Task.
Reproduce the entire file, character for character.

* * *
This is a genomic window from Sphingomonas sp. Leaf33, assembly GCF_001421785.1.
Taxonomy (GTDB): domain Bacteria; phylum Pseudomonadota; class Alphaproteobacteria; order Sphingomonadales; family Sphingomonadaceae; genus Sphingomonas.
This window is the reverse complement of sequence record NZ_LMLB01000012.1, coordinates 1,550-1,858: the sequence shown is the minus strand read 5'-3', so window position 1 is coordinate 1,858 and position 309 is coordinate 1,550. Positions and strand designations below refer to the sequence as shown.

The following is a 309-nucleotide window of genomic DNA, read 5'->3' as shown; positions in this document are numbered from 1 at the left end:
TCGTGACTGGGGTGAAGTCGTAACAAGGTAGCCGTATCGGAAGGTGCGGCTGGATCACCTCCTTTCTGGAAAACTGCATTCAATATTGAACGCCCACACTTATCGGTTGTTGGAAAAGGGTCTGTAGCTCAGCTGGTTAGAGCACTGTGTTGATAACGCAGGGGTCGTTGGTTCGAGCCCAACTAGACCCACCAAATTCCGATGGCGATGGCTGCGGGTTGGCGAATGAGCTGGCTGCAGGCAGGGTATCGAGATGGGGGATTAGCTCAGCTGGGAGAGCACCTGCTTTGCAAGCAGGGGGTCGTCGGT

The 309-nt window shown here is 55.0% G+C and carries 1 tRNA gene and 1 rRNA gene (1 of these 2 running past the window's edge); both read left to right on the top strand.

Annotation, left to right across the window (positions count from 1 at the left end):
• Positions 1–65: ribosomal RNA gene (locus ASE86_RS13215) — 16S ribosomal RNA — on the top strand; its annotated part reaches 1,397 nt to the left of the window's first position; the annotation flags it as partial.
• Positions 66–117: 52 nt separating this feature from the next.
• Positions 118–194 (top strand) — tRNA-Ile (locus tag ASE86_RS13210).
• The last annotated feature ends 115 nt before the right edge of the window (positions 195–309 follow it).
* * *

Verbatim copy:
This is a genomic window from Sphingomonas sp. Leaf33, assembly GCF_001421785.1.
Taxonomy (GTDB): domain Bacteria; phylum Pseudomonadota; class Alphaproteobacteria; order Sphingomonadales; family Sphingomonadaceae; genus Sphingomonas.
This window is the reverse complement of sequence record NZ_LMLB01000012.1, coordinates 1,550-1,858: the sequence shown is the minus strand read 5'-3', so window position 1 is coordinate 1,858 and position 309 is coordinate 1,550. Positions and strand designations below refer to the sequence as shown.

The following is a 309-nucleotide window of genomic DNA, read 5'->3' as shown; positions in this document are numbered from 1 at the left end:
TCGTGACTGGGGTGAAGTCGTAACAAGGTAGCCGTATCGGAAGGTGCGGCTGGATCACCTCCTTTCTGGAAAACTGCATTCAATATTGAACGCCCACACTTATCGGTTGTTGGAAAAGGGTCTGTAGCTCAGCTGGTTAGAGCACTGTGTTGATAACGCAGGGGTCGTTGGTTCGAGCCCAACTAGACCCACCAAATTCCGATGGCGATGGCTGCGGGTTGGCGAATGAGCTGGCTGCAGGCAGGGTATCGAGATGGGGGATTAGCTCAGCTGGGAGAGCACCTGCTTTGCAAGCAGGGGGTCGTCGGT

The 309-nt window shown here is 55.0% G+C and carries 1 tRNA gene and 1 rRNA gene (1 of these 2 running past the window's edge); both read left to right on the top strand.

Annotation, left to right across the window (positions count from 1 at the left end):
• Positions 1–65: ribosomal RNA gene (locus ASE86_RS13215) — 16S ribosomal RNA — on the top strand; its annotated part reaches 1,397 nt to the left of the window's first position; the annotation flags it as partial.
• Positions 66–117: 52 nt separating this feature from the next.
• Positions 118–194 (top strand) — tRNA-Ile (locus tag ASE86_RS13210).
• The last annotated feature ends 115 nt before the right edge of the window (positions 195–309 follow it).